This may seem incomprehensible, but the studios had not done any major market studies prior to the 1950s. However hubristic it may sound, they did not have to prior to the 1950s. So many people went to the movies that it was almost a waste to track where they came from. Prior to the 1950s, they ignored teenagers because they thought of films as family outings. As the war babies started to reach adolescence in the 1950s, they became a large market with free time and allowances to spend. During this time, Hollywood finally started using modern marketing techniques and determined that teenagers were regularly going to the movies. They subsequently targeted these teenagers with their content.
Even though it was a social picture, Blackboard Jungle was a surprise success. It was also notable for using a rock and roll song, Bill Haley’s Rock Around the Clock. In 1955, Sam Katzman ushered in teenage rock and roll movies starting with the film version of Rock Around the Clock. This trend continued, and soon Elvis Presley movies gained traction. His debut was in Love Me Tender, which was successful due to his popularity with teenagers. He starred in a total of 33 films, most of which range from bad to mediocre, but they attracted fans. There were plenty of other teen film franchises. Gidget was hugely popular and started a franchise of its own, plus it ushered in the Beach Party film. Teenagers came out in droves to watch these movies.
THE STUDIOS ADAPT: TELEVISION
As already discussed, television began by piggybacking on the radio concept of nationwide “live” content. That carried them for a short while, but soon a more diverse range of content would hit the screens. The studio system is responsible for much of this content.
The independent producer model took hold with television. Major Hollywood players began dipping their toes into television in order to make profits. David O. Selznick came out of retirement to do this very thing. He achieved success with a program called Light’s Diamond Jubilee, which was broadcast on all four networks and seen by 70 million viewers. This was a staggering number for the time period. Other similar jubilees preceded Selznick’s and would follow him. As he was before with film, he became obsessive with the project and this was the final Selznick TV production.
The most notable independent production company was Desilu, founded by Desi Arnaz and Lucille Ball, and popularized by their hit show I Love Lucy. That was not their only success. They would release The Untouchables, Star Trek and many others. Delis proved that independent producers could become television tycoons.
Eventually all of the major studios would transition to television. As already discussed, Disney was the first to find success with Disneyland and later Walt Disney Presents. After early failures, the studios gained a foothold in this new arena. They still had studio space that was not being used, so they started putting together television programming. Warner Brothers signed a deal with ABC and launched Warner Brothers Presents, which was their first foray into television. They continued their relationship with television, using the same production methods as their old B movies and found success in television. They became known for their westerns like Cheyenne, Maverick and Sugarfoot.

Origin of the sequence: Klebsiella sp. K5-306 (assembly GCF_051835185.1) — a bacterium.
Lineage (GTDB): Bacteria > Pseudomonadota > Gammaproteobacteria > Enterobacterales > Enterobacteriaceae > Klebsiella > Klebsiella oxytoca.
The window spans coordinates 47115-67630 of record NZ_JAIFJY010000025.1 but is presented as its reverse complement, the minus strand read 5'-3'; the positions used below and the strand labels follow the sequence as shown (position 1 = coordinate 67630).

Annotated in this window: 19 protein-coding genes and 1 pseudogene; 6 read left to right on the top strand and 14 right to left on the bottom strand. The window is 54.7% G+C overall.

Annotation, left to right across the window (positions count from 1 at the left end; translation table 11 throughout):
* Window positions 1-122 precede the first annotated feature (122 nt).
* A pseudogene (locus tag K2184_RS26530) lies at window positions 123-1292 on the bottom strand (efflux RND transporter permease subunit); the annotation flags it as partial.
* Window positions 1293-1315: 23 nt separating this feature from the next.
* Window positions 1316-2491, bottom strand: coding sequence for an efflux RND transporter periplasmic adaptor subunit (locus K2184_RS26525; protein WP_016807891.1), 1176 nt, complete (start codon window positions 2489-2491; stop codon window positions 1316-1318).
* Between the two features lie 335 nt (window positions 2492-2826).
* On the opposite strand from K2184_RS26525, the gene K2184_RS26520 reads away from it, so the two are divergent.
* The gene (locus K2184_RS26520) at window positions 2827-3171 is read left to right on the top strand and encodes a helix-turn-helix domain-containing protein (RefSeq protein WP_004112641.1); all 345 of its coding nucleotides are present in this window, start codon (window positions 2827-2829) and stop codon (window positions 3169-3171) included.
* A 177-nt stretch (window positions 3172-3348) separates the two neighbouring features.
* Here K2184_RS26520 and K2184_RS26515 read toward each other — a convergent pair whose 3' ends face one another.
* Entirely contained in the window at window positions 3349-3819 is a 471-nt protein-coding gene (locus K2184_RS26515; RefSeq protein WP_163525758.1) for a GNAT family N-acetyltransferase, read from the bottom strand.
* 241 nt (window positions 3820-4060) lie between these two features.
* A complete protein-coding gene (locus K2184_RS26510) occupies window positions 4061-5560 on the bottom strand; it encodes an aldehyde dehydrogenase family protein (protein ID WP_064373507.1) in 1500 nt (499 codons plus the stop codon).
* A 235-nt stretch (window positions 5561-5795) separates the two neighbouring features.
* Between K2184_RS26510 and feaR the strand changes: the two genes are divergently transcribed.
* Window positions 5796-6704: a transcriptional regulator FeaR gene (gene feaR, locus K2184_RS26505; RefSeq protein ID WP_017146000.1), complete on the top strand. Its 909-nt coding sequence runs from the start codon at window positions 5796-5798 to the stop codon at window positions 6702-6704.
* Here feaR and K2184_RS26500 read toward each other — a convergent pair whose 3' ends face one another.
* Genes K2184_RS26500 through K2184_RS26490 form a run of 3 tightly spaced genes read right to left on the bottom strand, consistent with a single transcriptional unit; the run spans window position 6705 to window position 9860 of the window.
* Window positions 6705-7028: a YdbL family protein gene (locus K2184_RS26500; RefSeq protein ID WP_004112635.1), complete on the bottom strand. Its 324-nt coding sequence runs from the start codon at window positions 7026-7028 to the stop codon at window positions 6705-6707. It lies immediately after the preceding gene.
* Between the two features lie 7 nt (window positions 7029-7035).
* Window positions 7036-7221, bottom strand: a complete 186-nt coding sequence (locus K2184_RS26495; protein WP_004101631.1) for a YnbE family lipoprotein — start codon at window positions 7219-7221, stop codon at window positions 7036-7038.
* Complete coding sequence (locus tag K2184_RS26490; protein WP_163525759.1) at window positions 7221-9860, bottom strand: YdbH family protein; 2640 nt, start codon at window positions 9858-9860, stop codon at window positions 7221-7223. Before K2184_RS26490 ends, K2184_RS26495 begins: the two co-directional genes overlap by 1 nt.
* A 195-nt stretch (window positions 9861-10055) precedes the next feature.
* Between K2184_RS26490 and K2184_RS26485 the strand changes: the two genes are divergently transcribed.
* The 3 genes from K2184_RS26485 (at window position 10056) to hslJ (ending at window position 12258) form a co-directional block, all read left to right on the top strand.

Universal/MCA became the unquestioned leader among studios in television production. Their continued production of B pictures after the Paramount decision helped for a smooth transition from the large to the small screen, and they transplanted many of their successful film franchises to television. They also launched popular shows of their own, such as Leave it to Beaver, Alfred Hitchcock Presents and several others. Today they are a multi-media conglomerate, NBC Universal, that own various entertainment properties.
THE FUTURE STUDIO SYSTEM
As the tumultuous 1950s ended and the 1960s began, the studios had reached a level of comfort and stability. They all continued working in television, using their facilities for new programming, and they continue to be major players in television today.
The independent producer model, as previously discussed with Selznick, became the norm. Professional producers such as Hal Wallis and Robert Evans worked closer alongside the studios and the talent. Evans had previously been head of Paramount until he obtained success with Chinatown in 1974. He then stepped down and worked as an independent producer, yet he continued to produce films for Paramount.
Steven Spielberg’s Jaws was the first blockbuster hit, and it revived the studio system to a certain degree. They were still divorced from vertical integration, but they began to focus on large blockbuster releases, a trend that continues today. One could argue that Jaws saved the studios, and ever since they have relied on blockbuster franchises for their core profits.
WHERE ARE WE GOING?
We are now in the digital age, which seems to be another period of transition. Box office revenues are still high, but more and more people are watching movies at home, either through streaming services like Netflix, Amazon, Hulu or Video on Demand. Premium content that used to be found only on the large screen as a film can now be found on cable as an expensive mini-series. Popular shows like Game of Thrones and The Walking Dead would not have a chance twenty years earlier.
Predicting the future is impossible, but sometimes the past informs the future. We could be heading into another transition into the digital change that will change how people consume entertainment in the future. Only time will tell what this will mean for cinema, television, and visual media in general.
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- Sarris, Andrew. The American Cinema: Directors and Directions 1929-1968.
- Schatz, Thomas. The Genius of the System: Hollywood Filmmaking in the Studio Era.
- Staiger, Janet. The Studio System.
- Staggs, Sam. Close-up on Sunset Blvd: Billy Wilder, Norma Desmond, and the Dark Hollywood Dream.